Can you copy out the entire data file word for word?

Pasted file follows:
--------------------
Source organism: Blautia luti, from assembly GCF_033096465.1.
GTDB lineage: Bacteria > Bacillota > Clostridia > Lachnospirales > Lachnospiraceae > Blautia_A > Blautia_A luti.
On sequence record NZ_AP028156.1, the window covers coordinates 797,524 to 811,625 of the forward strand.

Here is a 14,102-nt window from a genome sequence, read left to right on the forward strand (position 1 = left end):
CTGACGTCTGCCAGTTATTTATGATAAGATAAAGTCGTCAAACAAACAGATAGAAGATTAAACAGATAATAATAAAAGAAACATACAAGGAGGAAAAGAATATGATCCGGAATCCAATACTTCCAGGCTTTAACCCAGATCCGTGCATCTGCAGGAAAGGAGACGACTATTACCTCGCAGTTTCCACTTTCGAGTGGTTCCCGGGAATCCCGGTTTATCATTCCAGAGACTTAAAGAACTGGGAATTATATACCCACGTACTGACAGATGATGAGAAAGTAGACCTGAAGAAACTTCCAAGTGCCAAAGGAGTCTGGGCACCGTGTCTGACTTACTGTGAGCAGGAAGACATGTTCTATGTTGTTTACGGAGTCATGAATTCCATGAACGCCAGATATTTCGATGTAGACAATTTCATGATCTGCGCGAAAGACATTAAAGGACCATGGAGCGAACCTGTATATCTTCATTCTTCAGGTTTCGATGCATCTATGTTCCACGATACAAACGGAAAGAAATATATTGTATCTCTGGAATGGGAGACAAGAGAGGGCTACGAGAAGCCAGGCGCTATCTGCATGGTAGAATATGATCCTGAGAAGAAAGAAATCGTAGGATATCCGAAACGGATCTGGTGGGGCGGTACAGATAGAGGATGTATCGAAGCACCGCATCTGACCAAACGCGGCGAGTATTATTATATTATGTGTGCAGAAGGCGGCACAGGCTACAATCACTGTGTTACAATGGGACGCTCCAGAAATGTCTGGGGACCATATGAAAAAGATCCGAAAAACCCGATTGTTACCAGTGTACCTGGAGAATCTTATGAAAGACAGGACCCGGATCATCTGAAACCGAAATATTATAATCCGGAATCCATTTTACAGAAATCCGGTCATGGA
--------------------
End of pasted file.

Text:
Source organism: Blautia luti, from assembly GCF_033096465.1.
GTDB lineage: Bacteria > Bacillota > Clostridia > Lachnospirales > Lachnospiraceae > Blautia_A > Blautia_A luti.
On sequence record NZ_AP028156.1, the window covers coordinates 797,524 to 811,625 of the forward strand.

Here is a 14,102-nt window from a genome sequence, read left to right on the forward strand (position 1 = left end):
CTGACGTCTGCCAGTTATTTATGATAAGATAAAGTCGTCAAACAAACAGATAGAAGATTAAACAGATAATAATAAAAGAAACATACAAGGAGGAAAAGAATATGATCCGGAATCCAATACTTCCAGGCTTTAACCCAGATCCGTGCATCTGCAGGAAAGGAGACGACTATTACCTCGCAGTTTCCACTTTCGAGTGGTTCCCGGGAATCCCGGTTTATCATTCCAGAGACTTAAAGAACTGGGAATTATATACCCACGTACTGACAGATGATGAGAAAGTAGACCTGAAGAAACTTCCAAGTGCCAAAGGAGTCTGGGCACCGTGTCTGACTTACTGTGAGCAGGAAGACATGTTCTATGTTGTTTACGGAGTCATGAATTCCATGAACGCCAGATATTTCGATGTAGACAATTTCATGATCTGCGCGAAAGACATTAAAGGACCATGGAGCGAACCTGTATATCTTCATTCTTCAGGTTTCGATGCATCTATGTTCCACGATACAAACGGAAAGAAATATATTGTATCTCTGGAATGGGAGACAAGAGAGGGCTACGAGAAGCCAGGCGCTATCTGCATGGTAGAATATGATCCTGAGAAGAAAGAAATCGTAGGATATCCGAAACGGATCTGGTGGGGCGGTACAGATAGAGGATGTATCGAAGCACCGCATCTGACCAAACGCGGCGAGTATTATTATATTATGTGTGCAGAAGGCGGCACAGGCTACAATCACTGTGTTACAATGGGACGCTCCAGAAATGTCTGGGGACCATATGAAAAAGATCCGAAAAACCCGATTGTTACCAGTGTACCTGGAGAATCTTATGAAAGACAGGACCCGGATCATCTGAAACCGAAATATTATAATCCGGAATCCATTTTACAGAAATCCGGTCATGGA